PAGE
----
The upper radiator neck broke in half on our 2002 Honda CR-V (2.4 VTEC), which lead to some overheating. It was hot for about half a mile based on her story..
So this weekend I replaced the radiator and did a few other things while I had extra room to operate. Once I was all finished, I took it for a test drive, and shortly after I got on the interstate, I experienced poor performance and the car threw a P1259 error code.
Apparently this error code is often related to low and/or dirty oil. But our oil level is good and relatively clean (only a few hundred miles since the last oil/filter change). Car's total mileage is appx 170k.
Here's a complete list of work I performed in case something related jumps out for someone:
- with radiator removed, back-sprayed the AC condenser coil to get bugs and dirt (and soap build up apparently?) out of it
- replaced thermostat/housing
- replaced the trans cooler lines and an in-line transmission filter
- replaced tensioner/idler pulley
- replaced serpentine belt
- replaced radiator
- replaced both battery terminals (they snapped off when I was reconnecting the battery..)
- refilled the coolant (obviously)
- added some trans fluid to replace what was lost to the old radiator core
- washed the engine with my garden sprayer on the "shower" setting
It drove great, initially, AC was killing it, and I was feeling good about my work. Then shortly after I pulled on to the interstate, it was like it didn't want to shift into overdrive, or maybe as if it was shifting in, then rapidly out of overdrive. Very herky-jerky.
An advance auto tech pulled the error code for me (P1259). An I was expecting it to point to a transmission issue, and I was hoping I had not refilled trans oil enough...after all I had to use it first to even check it. So I was surprised to learn it was related to the oil delivery system.
Doing some reading, I've found several people have replaced this VTEC solenoid valve assembly as a result of this error code, only to have the code return a week or so later. (Although it seems to have worked for this person.)
First, if I had installed that new in-line transmission filter backward (the old one didn't have a flow indicator), might that have created a false signal that could lead to this code? I have tried Googling that, but it seems these in-line trans filters were not factory, but a recall-based modification. There's actually nothing about the filter in the shop manual. I'm considering removing the filter for a week or so to see if the problem goes away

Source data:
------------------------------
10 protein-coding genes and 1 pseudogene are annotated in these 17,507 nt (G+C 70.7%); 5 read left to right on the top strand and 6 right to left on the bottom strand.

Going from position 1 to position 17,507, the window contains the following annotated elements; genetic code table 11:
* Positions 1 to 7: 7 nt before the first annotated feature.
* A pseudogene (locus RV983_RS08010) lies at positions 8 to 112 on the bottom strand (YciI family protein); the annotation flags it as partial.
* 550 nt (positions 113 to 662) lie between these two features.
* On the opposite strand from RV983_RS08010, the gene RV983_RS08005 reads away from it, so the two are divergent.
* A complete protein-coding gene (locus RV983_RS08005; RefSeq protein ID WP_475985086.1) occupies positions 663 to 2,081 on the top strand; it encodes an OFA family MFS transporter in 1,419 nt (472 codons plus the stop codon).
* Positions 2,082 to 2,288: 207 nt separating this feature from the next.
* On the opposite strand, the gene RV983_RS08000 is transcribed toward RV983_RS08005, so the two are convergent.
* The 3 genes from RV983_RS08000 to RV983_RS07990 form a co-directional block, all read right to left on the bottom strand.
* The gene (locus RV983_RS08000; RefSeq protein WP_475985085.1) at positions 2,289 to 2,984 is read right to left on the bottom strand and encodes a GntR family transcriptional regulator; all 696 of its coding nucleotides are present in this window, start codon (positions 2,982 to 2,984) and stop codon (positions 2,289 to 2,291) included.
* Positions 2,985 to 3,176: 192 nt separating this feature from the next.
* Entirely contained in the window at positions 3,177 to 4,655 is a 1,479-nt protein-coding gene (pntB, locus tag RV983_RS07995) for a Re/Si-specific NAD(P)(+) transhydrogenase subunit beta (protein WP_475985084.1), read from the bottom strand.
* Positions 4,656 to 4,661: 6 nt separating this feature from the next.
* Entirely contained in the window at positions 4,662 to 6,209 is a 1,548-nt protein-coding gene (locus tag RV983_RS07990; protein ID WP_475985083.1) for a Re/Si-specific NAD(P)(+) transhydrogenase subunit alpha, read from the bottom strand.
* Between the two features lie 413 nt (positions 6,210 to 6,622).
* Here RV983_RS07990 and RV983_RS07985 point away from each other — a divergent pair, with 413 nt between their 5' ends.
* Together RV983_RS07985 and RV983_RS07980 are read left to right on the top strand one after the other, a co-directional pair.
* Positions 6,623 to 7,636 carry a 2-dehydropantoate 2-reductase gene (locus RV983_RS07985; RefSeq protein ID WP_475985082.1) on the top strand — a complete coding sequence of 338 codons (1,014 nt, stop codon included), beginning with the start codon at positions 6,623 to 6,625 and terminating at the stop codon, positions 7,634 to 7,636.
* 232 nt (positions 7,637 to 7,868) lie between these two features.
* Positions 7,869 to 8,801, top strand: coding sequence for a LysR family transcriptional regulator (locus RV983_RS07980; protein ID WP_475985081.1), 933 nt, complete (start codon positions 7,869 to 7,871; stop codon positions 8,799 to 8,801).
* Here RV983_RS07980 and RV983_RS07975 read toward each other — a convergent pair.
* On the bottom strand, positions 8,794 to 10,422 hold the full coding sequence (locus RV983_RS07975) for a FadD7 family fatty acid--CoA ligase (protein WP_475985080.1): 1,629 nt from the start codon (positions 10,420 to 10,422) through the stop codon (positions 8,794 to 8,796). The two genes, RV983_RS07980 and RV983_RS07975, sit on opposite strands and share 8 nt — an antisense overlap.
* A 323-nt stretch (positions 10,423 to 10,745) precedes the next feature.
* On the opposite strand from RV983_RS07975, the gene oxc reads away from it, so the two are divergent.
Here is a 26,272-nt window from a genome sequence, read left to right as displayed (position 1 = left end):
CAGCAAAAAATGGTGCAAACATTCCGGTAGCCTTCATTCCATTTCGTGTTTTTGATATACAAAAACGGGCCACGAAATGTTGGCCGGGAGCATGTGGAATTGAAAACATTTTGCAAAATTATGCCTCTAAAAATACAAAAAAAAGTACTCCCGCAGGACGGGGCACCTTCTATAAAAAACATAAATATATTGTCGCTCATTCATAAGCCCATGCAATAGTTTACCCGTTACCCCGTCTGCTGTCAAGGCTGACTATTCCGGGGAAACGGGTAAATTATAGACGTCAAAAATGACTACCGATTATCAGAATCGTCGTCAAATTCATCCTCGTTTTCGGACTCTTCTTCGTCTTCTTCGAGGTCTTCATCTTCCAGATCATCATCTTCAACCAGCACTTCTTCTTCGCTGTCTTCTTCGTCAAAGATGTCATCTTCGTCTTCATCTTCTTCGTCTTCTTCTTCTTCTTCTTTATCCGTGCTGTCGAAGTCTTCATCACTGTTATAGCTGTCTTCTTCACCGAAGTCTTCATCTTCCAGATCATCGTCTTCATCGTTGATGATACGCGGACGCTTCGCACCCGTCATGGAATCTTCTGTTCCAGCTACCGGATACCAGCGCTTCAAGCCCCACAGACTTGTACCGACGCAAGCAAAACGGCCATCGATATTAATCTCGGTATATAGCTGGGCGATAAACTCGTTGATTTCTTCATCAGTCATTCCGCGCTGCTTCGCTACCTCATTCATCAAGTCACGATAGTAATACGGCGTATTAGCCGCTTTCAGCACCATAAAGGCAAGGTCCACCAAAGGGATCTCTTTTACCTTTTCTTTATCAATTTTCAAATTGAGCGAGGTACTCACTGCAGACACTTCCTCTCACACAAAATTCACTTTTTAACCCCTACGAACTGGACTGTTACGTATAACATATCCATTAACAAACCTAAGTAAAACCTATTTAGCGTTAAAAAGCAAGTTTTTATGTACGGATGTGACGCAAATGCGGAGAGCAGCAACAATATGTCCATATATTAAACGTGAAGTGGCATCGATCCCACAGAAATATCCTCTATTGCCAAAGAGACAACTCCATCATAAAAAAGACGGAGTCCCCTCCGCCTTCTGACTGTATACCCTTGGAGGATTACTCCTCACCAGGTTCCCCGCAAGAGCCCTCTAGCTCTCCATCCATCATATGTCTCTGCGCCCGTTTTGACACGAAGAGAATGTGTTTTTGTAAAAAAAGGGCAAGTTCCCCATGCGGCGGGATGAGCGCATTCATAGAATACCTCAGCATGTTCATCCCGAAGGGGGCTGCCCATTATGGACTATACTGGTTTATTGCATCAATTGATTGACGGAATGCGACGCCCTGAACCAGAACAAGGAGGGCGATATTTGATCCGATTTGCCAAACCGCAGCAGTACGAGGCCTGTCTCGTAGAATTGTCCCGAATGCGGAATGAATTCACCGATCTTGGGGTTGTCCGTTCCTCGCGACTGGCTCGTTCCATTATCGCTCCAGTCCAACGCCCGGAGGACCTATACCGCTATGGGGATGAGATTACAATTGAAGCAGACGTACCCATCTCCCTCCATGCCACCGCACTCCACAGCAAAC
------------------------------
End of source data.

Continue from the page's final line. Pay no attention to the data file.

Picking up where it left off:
Next....was washing the engine a mistake? I've never suffered a consequence from doing that before, but apparently electrical shorts can lead to this error code.
Finally....how "tough" is this engine with respect to overheating scenarios? I'm wondering if the engine got hot enough that something is starting to break down and may be clogging the oil delivery system.
I apologize for the nebulous question, it just strikes me as VERY ODD that I would do so much work on a car, only to then get a trouble code related to a system I didn't manipulate. Thanks in advance for any help.
[Edit 4.9.2019, per comments]
@Paulster2 and @Allen--It's not actually a coolant/overheating issue at this point, but an engine performance issue, more specifically a VTEC oil delivery issue. It initially overheated because the upper radiator fitting broke and sprayed coolant all over the engine, which was why I started working on it. But after I got it back together, I suddenly had the performance/VTEC issue. FWIW, my technique for refilling the coolant was to drive it up onto ramps to get the filler neck well above the block, gradually add 50/50 blue, and occasionally rev the engine to about 2500 RPMs for a minute or so, until it would no longer accept anymore coolant.
@Ben--So I ended up changing that VTC solenoid assembly today. Once it was removed, I thought I could perceive some evidence of moisture in the oil pressure sensor's electrical connection. I found a site that mentioned electrical shorts and even "moisture" can result in this issue. Rather than clean the screen, attempt to dry the part using a hair dryer, then do another test drive and risk ultimately missing more work (or more importantly, hockey tomorrow night), I opted to replace the whole assembly. And the symptoms seem to have disappeared, so far. ::knocks on wood:: Also, while I'm not sure what would qualify as a dirty or clogged screen on that part's gasket, mine looked pretty clean compared to some videos I saw on YouTube. So if you want to post your comment as an answer, I'll accept it.
With respect to the inline transmission filter, I found a thread on crvownersclub that includes a comment linking out to a good video that illustrates the flow direction for a 2010 CRV. While this video demonstrates transmission maintenance on a 3rd generation CRV, and ours is a 2nd generation CRV, that inline filter looks the same, and the flow direction graphics presented in the video correspond to everything else I've found so far. So I'm going to take this as confirmation that I got the flow direction correct in my filter replacement. (i.e. Hot ATF enters the radiator on the driver side, then cooled ATF exits on the passenger side and flows through the inline ATF filter on its return leg to the transmission.)
[Edit 4.12.2019: Problem has returned] So the car worked well for three days after replacing the VTC solenoid assembly, and today it resumed the performance issue after she was on the interstate for about 30-40 minutes. Since she's out of town and I'm at work, I had her take it directly to the Honda dealership in that city for diagnostics. Still waiting on a call from the service manager though, but I expect it is the same code P1259.